Use the 'Law of Similarity' to improve your visuals. Or break it to grab attention! Click To Tweet

Law of Closure

This law tells us that our brains usually associate disconnected elements with forms we already know. This means that our brains also tend to complete missing links without being asked to, though we must first be familiar enough with the implied shape for this to happen.

The image below is a great example of this. With a quick look at the image, your mind instantly fills in the missing parts with two shapes that you already know: circles and triangles.

Image source: Pinterest

You’ll find the Law of Closure in the innovative logos of several famous companies, such as WWF or Apple. When we see a logo like the WWF one below, our minds fill in the gap to recognize the panda as a whole, even if many of the lines aren’t actulally there.

Visual marketers can also use the Law of Closure themselves to create more engaging and memorable content.

WWF and Apple logos are great examples of the Law of Closure. Image source: Pinterest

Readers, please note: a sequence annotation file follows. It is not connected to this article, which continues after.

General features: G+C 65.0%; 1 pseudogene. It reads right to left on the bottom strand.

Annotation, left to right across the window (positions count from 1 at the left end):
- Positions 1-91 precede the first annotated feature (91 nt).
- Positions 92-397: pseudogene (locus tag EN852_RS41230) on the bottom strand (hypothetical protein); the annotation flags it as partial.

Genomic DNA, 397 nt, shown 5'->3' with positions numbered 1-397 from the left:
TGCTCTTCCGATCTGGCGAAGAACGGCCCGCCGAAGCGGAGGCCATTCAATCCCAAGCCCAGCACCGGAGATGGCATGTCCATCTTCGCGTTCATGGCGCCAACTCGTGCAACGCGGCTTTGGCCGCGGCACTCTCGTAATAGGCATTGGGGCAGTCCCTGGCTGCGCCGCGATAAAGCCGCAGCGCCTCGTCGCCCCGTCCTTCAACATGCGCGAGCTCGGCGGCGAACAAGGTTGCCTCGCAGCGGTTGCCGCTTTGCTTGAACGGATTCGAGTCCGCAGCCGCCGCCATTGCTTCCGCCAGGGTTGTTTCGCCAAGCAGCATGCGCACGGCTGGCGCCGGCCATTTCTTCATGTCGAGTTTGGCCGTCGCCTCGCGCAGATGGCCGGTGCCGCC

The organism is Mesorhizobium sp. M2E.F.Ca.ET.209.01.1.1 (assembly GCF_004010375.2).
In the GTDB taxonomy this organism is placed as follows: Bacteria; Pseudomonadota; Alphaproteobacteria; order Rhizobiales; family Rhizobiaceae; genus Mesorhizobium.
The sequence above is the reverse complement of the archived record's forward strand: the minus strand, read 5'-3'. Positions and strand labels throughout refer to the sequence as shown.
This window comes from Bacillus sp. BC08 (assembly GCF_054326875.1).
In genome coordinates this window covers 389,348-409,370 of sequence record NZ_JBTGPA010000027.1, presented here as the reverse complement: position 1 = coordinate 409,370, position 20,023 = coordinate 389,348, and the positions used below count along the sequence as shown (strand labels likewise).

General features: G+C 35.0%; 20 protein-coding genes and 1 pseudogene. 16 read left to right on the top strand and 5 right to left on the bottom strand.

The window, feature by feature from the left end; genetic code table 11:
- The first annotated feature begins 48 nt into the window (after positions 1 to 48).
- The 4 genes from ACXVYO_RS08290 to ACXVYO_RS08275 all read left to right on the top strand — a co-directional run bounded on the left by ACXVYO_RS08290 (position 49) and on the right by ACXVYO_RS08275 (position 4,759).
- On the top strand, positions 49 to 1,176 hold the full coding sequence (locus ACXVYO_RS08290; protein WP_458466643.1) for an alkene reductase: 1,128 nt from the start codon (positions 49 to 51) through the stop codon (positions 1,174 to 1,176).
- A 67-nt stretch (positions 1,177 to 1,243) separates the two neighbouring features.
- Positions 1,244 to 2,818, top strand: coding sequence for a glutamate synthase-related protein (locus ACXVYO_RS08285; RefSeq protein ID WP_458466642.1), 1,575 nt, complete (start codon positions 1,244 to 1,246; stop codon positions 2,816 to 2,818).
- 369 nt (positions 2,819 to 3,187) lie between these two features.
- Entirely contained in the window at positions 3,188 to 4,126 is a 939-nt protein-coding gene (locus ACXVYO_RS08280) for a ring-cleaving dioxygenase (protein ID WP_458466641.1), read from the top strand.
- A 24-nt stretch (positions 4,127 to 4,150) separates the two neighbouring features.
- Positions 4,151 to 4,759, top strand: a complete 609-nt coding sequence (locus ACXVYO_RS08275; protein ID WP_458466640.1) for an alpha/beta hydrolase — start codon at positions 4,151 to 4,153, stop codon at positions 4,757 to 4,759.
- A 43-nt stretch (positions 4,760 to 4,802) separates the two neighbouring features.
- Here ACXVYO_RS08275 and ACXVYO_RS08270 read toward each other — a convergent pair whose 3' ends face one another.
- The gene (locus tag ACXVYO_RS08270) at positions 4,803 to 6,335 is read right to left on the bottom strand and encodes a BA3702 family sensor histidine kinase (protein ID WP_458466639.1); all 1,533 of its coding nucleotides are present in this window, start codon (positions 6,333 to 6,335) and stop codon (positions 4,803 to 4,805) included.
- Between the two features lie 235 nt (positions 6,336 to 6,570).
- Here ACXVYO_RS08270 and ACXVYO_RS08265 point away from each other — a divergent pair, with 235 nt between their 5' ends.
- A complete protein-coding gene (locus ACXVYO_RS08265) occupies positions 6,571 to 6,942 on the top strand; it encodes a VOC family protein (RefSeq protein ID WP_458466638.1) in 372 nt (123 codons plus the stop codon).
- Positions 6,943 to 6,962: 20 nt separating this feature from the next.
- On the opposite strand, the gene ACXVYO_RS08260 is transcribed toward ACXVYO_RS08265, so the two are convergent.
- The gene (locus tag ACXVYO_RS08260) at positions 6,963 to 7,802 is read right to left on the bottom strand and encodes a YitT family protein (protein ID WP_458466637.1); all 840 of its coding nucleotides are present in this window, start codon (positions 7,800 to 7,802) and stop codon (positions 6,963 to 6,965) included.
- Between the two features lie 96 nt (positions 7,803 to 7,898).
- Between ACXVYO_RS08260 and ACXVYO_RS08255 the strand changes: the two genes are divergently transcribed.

Law of Closure: Let your customer's brain finish your imagery! Click To Tweet

Law of Continuity

The Law of Continuity explains how our eyes search for continuous forms and follow smooth paths. This means we prefer to interpret visual information as connected instead of disconnected. As an example, if we look at the image below, we’ll be inclined to see the disjointed dots as running in a smooth, curved line.

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Because of our brains’ tendency to see lines in an established direction, the Law of Continuity is sometimes used in logos where broken lines form a continuous shape. In the example of the IBM logo below, the Law of Continuity makes the logo appealing to look at and easy to read despite the gaps.